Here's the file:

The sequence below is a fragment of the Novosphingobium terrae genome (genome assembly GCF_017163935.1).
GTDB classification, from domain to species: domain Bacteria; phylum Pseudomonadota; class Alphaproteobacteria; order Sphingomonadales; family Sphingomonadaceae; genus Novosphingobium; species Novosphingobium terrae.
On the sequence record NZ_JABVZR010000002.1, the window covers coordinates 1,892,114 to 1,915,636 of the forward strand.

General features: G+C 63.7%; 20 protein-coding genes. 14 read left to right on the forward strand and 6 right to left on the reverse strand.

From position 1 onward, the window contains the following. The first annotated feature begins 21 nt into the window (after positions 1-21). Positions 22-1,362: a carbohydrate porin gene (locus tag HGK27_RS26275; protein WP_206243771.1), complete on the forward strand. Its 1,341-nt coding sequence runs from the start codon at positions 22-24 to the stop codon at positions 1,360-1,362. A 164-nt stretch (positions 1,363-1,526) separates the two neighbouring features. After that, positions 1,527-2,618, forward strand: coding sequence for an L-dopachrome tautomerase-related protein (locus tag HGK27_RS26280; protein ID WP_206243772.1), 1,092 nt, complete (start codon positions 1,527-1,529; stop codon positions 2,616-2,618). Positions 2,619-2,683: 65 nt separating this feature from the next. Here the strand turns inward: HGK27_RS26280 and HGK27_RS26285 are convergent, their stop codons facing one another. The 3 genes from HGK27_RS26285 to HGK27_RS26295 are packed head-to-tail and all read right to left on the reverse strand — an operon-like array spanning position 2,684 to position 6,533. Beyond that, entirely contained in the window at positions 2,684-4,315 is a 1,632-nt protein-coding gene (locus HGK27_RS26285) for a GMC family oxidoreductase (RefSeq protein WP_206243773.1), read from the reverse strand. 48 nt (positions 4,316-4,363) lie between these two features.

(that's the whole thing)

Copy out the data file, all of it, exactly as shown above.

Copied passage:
The sequence below is a fragment of the Novosphingobium terrae genome (genome assembly GCF_017163935.1).
GTDB classification, from domain to species: domain Bacteria; phylum Pseudomonadota; class Alphaproteobacteria; order Sphingomonadales; family Sphingomonadaceae; genus Novosphingobium; species Novosphingobium terrae.
On the sequence record NZ_JABVZR010000002.1, the window covers coordinates 1,892,114 to 1,915,636 of the forward strand.

General features: G+C 63.7%; 20 protein-coding genes. 14 read left to right on the forward strand and 6 right to left on the reverse strand.

From position 1 onward, the window contains the following. The first annotated feature begins 21 nt into the window (after positions 1-21). Positions 22-1,362: a carbohydrate porin gene (locus tag HGK27_RS26275; protein WP_206243771.1), complete on the forward strand. Its 1,341-nt coding sequence runs from the start codon at positions 22-24 to the stop codon at positions 1,360-1,362. A 164-nt stretch (positions 1,363-1,526) separates the two neighbouring features. After that, positions 1,527-2,618, forward strand: coding sequence for an L-dopachrome tautomerase-related protein (locus tag HGK27_RS26280; protein ID WP_206243772.1), 1,092 nt, complete (start codon positions 1,527-1,529; stop codon positions 2,616-2,618). Positions 2,619-2,683: 65 nt separating this feature from the next. Here the strand turns inward: HGK27_RS26280 and HGK27_RS26285 are convergent, their stop codons facing one another. The 3 genes from HGK27_RS26285 to HGK27_RS26295 are packed head-to-tail and all read right to left on the reverse strand — an operon-like array spanning position 2,684 to position 6,533. Beyond that, entirely contained in the window at positions 2,684-4,315 is a 1,632-nt protein-coding gene (locus HGK27_RS26285) for a GMC family oxidoreductase (RefSeq protein WP_206243773.1), read from the reverse strand. 48 nt (positions 4,316-4,363) lie between these two features.